by BILL FREZZA
Yes, it looks like a wedding announcement out of The Onion, but when it comes to making a killing off the never-ending �War on Poverty,� the marriage of convenience between the financial services industry and federal bureaucrats is no laughing matter.
The idea that government welfare programs could eliminate poverty, rather than temporarily alleviate its worst impacts during hard times, took root during Lyndon Johnson�s Great Society initiative. From modest beginnings, a panoply of federal welfare programs expanded and multiplied to the point where they now consume one-sixth of the federal budget�some $588 billion last year, according to the Congressional Budget Office.
This is a lot of spending�even by contemporary standards�and this figure doesn�t even include the current explosion in unemployment benefits, as these are considered social �insurance� payouts rather than welfare. Nor does it include Social Security or Medicare, our largest and most rapidly growing federal expenditures. To make matters worse, these programs, which were designed to keep the elderly out of poverty, are entitlements not yet subject to means testing, so payments go to rich, middle class, and poor alike.
With anti-poverty programs enjoying meteoric growth thanks to the economic policies of the current and previous administrations, we may someday look back fondly on the days when we �only� had to fork over half a trillion a year to support the longest and least successful �war� in American history, with no sign of stopping.
How many civil servants with good pay and benefits does it take to do all this poverty fighting? Try as I might to discover the answer I finally gave up, surprised that I couldn�t locate a definitive study enumerating the number of federal, state, and government-funded private employees whose livelihood depends on administering the ever expanding stream of tax dollars flowing to the poor. Is it any wonder that these entrenched bureaucrats have managed to slowly expand the definition of poverty to include a standard of living that would have been considered middle class back when the war on poverty started?
I didn�t do much better in trying to figure out what fraction of the money appropriated to be given away is consumed in administrative overhead. For most private philanthropic organizations, you can easily get that number by looking it up in Charity Navigator, but good luck uncovering it for most government programs. (If someone out there knows of a comprehensive study containing the administrative costs of all government means-tested programs please pass it on.)
What impact does this have on the economy? If you listen to Keynesian economists, giving away money is the easiest way to make an economy grow! That�s because when that money is spent on goods and services it fuels aggregate demand, which pumps up the Gross Domestic Product (GDP). Just like the cleanup from hurricane Sandy, expanding welfare programs creates economic vitality, never mind that both hurricanes and welfare drain money from other parts of the economy. So don�t even think about asking all those people who make a living giving away chunks of your paycheck to do something productive instead. Keynesians will warn you that such reckless austerity will drive us into a depression, just like firing all those government workers did in Greece.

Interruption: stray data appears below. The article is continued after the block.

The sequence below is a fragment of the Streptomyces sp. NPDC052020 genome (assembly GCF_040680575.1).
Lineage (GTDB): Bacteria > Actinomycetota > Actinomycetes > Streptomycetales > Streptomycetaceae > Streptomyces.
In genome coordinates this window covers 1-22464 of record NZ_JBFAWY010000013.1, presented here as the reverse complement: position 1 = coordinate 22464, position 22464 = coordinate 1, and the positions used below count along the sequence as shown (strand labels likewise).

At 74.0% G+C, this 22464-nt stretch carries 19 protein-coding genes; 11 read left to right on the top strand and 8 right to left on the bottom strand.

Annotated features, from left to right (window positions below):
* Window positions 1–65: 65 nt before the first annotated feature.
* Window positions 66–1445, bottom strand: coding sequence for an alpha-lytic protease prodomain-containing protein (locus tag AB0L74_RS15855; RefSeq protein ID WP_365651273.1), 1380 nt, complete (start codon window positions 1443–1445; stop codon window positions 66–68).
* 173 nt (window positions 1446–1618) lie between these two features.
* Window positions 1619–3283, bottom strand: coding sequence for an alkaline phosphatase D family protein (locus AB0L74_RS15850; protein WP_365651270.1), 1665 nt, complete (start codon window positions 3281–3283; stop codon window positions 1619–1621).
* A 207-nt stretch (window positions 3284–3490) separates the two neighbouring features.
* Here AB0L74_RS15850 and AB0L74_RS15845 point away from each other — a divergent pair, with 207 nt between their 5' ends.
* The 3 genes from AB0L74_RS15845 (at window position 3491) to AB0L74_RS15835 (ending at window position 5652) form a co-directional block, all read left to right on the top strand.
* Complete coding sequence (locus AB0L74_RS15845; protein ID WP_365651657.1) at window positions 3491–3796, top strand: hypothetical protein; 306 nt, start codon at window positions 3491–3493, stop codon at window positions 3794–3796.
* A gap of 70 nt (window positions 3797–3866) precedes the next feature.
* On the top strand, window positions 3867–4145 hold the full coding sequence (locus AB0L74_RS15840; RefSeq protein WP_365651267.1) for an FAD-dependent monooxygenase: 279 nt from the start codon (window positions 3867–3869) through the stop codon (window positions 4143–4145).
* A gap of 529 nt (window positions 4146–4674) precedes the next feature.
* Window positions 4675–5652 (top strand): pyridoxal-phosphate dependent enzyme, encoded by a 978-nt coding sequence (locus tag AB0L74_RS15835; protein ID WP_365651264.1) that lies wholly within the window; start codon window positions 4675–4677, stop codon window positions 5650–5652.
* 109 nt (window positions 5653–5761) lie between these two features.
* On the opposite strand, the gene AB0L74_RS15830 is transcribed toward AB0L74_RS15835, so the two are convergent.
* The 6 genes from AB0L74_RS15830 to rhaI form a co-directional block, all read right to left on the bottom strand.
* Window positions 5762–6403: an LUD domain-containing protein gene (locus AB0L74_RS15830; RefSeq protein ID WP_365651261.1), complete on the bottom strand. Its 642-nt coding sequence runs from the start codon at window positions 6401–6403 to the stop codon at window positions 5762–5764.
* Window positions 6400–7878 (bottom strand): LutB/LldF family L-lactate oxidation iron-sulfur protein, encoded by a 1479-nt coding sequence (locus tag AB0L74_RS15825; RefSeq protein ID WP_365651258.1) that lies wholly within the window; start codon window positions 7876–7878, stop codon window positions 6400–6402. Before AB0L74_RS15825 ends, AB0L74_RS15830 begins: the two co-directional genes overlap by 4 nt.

It�s not just government employees who profit from this growing sector of our distorted economy. Today�s food related anti-poverty programs, such as food stamps and foreign food aid, were created during the Great Depression more to help American farmers than the poor. Today, agricultural interests are still among the biggest advocates for these programs, but other industries are learning that they too can make a buck by promoting America�s war on poverty.
It takes big business to process the distribution of so much �free� money, and that�s where the financial crony capitalists come in.
Consider the Supplemental Nutrition Assistance Program, otherwise known as food stamps. One in six Americans now use the Electronic Benefit Transfer (EBT) cards that replaced the old printed coupons to purchase everything from groceries to fast food. Three card processing contractors, J.P. Morgan, Affiliated Computer Services, and eFunds make money every time they swipe. With $85 billion in swipes last year, the numbers add up.
Details are hard to come by as they are not broken out in earnings reports, but a 2012 study from the Government Accountability Institute �Profits from Poverty� indicates that since 2004, 18 of the 24 states that contract with J.P. Morgan to provide welfare benefits have paid over half a billion dollars in fees. That may not sound like much relative to the size of some of these firms, but it provides a nice steady income for an industry happy to shower members of the House and Senate Agricultural Committees with annual campaign donations now exceeding $300,000 per year.
Yet it doesn�t seem like the poverty professional have much reason to worry. A record-shattering 50 million Americans now live below the poverty line, a number likely to grow as Obamanomics drives more people out of the work force and onto one assistance program or another. What could be better for the myriad civil servants and wing-tipped bankers who dole out benefits as ever more �clients� join the ranks of the poor and unemployed? While the Bible observes that the poor will always be with us (Matthew 26:11) it sure didn�t count on the millions more making a living off their misery.
For more from Bill Frezza, go to Menckenism.com.